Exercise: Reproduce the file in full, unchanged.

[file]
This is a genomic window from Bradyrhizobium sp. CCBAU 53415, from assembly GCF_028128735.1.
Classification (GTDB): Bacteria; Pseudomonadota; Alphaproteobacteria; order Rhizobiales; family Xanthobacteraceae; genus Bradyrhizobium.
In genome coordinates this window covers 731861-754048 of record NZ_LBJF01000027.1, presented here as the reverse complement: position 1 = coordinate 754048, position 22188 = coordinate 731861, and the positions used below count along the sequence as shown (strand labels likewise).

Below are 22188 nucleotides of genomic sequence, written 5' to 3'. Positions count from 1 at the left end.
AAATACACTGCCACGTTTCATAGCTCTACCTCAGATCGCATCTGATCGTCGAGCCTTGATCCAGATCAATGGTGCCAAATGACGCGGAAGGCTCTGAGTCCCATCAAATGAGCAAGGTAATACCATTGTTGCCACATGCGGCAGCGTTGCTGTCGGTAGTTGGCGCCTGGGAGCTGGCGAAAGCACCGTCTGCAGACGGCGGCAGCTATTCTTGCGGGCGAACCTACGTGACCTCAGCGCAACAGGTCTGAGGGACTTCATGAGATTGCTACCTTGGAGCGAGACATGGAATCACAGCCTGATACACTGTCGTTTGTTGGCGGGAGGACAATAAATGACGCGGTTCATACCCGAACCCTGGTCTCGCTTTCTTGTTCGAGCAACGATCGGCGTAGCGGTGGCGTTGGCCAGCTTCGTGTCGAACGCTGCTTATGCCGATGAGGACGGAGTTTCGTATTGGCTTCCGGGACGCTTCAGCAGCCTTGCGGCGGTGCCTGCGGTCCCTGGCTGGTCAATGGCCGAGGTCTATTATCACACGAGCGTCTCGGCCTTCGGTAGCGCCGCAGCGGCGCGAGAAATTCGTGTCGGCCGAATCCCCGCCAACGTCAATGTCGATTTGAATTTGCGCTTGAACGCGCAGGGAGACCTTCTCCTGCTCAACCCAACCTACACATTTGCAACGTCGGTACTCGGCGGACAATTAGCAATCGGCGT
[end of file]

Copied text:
This is a genomic window from Bradyrhizobium sp. CCBAU 53415, from assembly GCF_028128735.1.
Classification (GTDB): Bacteria; Pseudomonadota; Alphaproteobacteria; order Rhizobiales; family Xanthobacteraceae; genus Bradyrhizobium.
In genome coordinates this window covers 731861-754048 of record NZ_LBJF01000027.1, presented here as the reverse complement: position 1 = coordinate 754048, position 22188 = coordinate 731861, and the positions used below count along the sequence as shown (strand labels likewise).

Below are 22188 nucleotides of genomic sequence, written 5' to 3'. Positions count from 1 at the left end.
AAATACACTGCCACGTTTCATAGCTCTACCTCAGATCGCATCTGATCGTCGAGCCTTGATCCAGATCAATGGTGCCAAATGACGCGGAAGGCTCTGAGTCCCATCAAATGAGCAAGGTAATACCATTGTTGCCACATGCGGCAGCGTTGCTGTCGGTAGTTGGCGCCTGGGAGCTGGCGAAAGCACCGTCTGCAGACGGCGGCAGCTATTCTTGCGGGCGAACCTACGTGACCTCAGCGCAACAGGTCTGAGGGACTTCATGAGATTGCTACCTTGGAGCGAGACATGGAATCACAGCCTGATACACTGTCGTTTGTTGGCGGGAGGACAATAAATGACGCGGTTCATACCCGAACCCTGGTCTCGCTTTCTTGTTCGAGCAACGATCGGCGTAGCGGTGGCGTTGGCCAGCTTCGTGTCGAACGCTGCTTATGCCGATGAGGACGGAGTTTCGTATTGGCTTCCGGGACGCTTCAGCAGCCTTGCGGCGGTGCCTGCGGTCCCTGGCTGGTCAATGGCCGAGGTCTATTATCACACGAGCGTCTCGGCCTTCGGTAGCGCCGCAGCGGCGCGAGAAATTCGTGTCGGCCGAATCCCCGCCAACGTCAATGTCGATTTGAATTTGCGCTTGAACGCGCAGGGAGACCTTCTCCTGCTCAACCCAACCTACACATTTGCAACGTCGGTACTCGGCGGACAATTAGCAATCGGCGT